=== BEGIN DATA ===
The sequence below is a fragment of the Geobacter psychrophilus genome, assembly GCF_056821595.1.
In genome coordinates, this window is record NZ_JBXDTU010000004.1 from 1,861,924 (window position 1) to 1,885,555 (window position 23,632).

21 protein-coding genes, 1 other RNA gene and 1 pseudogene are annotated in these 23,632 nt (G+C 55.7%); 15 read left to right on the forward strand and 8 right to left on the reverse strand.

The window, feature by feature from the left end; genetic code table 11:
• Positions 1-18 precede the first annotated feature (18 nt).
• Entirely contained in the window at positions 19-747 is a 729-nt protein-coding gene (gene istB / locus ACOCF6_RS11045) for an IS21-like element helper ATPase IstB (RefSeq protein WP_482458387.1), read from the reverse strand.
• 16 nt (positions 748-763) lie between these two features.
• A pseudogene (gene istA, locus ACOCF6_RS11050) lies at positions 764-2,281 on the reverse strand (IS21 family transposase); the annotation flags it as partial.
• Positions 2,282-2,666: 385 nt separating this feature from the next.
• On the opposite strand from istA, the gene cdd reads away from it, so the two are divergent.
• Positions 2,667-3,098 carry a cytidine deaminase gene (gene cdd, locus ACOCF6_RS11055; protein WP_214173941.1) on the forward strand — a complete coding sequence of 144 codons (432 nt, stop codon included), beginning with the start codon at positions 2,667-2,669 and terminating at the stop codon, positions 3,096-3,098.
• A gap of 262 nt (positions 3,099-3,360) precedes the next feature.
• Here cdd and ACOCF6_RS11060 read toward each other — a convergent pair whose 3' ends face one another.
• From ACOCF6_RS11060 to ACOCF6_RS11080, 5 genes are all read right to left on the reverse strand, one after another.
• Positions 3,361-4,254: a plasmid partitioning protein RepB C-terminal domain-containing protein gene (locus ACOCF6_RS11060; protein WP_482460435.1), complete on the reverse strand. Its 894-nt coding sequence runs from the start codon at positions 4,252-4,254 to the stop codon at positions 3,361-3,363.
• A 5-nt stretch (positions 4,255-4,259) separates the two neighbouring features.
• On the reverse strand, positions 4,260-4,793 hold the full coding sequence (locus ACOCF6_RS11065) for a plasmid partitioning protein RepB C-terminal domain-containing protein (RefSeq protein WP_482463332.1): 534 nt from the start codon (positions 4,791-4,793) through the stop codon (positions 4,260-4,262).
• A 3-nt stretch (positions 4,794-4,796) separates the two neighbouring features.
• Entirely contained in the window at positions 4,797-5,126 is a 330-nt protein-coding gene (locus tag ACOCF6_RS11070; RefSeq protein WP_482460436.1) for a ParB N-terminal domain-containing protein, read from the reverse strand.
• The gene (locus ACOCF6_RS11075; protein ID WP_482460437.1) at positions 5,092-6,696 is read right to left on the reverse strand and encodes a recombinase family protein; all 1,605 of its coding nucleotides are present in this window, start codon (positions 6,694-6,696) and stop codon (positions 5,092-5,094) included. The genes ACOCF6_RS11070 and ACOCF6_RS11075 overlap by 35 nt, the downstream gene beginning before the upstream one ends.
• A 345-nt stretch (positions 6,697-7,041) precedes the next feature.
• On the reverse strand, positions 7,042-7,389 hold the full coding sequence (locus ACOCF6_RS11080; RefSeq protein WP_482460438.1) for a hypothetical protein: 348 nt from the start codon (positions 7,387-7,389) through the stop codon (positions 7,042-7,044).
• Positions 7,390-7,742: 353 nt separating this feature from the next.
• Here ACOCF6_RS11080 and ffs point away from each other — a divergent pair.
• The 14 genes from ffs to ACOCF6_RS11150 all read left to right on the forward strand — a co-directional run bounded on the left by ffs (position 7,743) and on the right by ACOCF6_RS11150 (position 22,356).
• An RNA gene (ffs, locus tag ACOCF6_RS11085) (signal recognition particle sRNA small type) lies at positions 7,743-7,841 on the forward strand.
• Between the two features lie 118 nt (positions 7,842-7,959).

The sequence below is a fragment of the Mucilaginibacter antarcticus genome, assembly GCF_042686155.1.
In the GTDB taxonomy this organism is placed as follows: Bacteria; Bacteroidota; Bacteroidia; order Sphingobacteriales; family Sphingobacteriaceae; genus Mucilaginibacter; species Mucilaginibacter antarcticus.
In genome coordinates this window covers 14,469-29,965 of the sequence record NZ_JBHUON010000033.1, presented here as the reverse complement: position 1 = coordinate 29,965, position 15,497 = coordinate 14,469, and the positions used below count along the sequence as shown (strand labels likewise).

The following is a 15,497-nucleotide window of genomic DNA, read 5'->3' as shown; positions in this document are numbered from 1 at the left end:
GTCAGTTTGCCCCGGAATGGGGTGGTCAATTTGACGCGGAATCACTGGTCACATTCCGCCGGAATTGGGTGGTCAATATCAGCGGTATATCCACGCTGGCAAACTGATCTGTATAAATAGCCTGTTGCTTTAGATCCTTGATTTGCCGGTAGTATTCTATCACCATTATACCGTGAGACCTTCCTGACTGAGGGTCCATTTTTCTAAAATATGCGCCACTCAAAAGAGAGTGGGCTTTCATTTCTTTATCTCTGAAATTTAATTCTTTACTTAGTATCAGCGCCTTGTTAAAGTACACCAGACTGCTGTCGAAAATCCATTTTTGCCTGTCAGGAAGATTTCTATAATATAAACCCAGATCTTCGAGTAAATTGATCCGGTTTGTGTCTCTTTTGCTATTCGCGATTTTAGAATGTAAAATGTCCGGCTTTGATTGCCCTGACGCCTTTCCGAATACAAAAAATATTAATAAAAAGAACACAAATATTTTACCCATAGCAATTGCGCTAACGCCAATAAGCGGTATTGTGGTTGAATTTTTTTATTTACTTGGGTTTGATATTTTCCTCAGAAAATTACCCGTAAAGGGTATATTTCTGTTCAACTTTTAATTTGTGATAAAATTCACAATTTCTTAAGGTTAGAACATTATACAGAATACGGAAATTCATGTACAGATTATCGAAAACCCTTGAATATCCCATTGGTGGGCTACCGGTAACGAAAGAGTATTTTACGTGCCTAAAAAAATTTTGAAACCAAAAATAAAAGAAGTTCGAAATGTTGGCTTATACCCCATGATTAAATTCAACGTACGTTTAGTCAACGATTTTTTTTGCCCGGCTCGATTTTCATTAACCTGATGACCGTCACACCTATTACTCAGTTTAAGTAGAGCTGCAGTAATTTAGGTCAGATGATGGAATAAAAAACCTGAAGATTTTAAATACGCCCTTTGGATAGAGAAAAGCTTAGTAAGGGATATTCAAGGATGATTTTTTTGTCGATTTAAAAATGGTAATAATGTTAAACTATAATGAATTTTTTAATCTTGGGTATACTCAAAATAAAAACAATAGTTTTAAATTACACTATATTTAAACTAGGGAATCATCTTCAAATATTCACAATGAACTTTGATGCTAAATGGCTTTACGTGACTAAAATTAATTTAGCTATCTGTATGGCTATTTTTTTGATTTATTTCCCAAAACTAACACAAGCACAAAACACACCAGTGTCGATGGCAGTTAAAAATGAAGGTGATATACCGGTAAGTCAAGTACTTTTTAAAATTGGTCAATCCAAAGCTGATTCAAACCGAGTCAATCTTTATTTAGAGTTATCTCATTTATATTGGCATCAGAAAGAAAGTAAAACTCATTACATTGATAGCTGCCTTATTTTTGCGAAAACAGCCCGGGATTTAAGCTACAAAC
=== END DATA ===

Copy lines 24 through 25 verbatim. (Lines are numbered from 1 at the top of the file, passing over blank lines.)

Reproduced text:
• Here ACOCF6_RS11080 and ffs point away from each other — a divergent pair.
• The 14 genes from ffs to ACOCF6_RS11150 all read left to right on the forward strand — a co-directional run bounded on the left by ffs (position 7,743) and on the right by ACOCF6_RS11150 (position 22,356).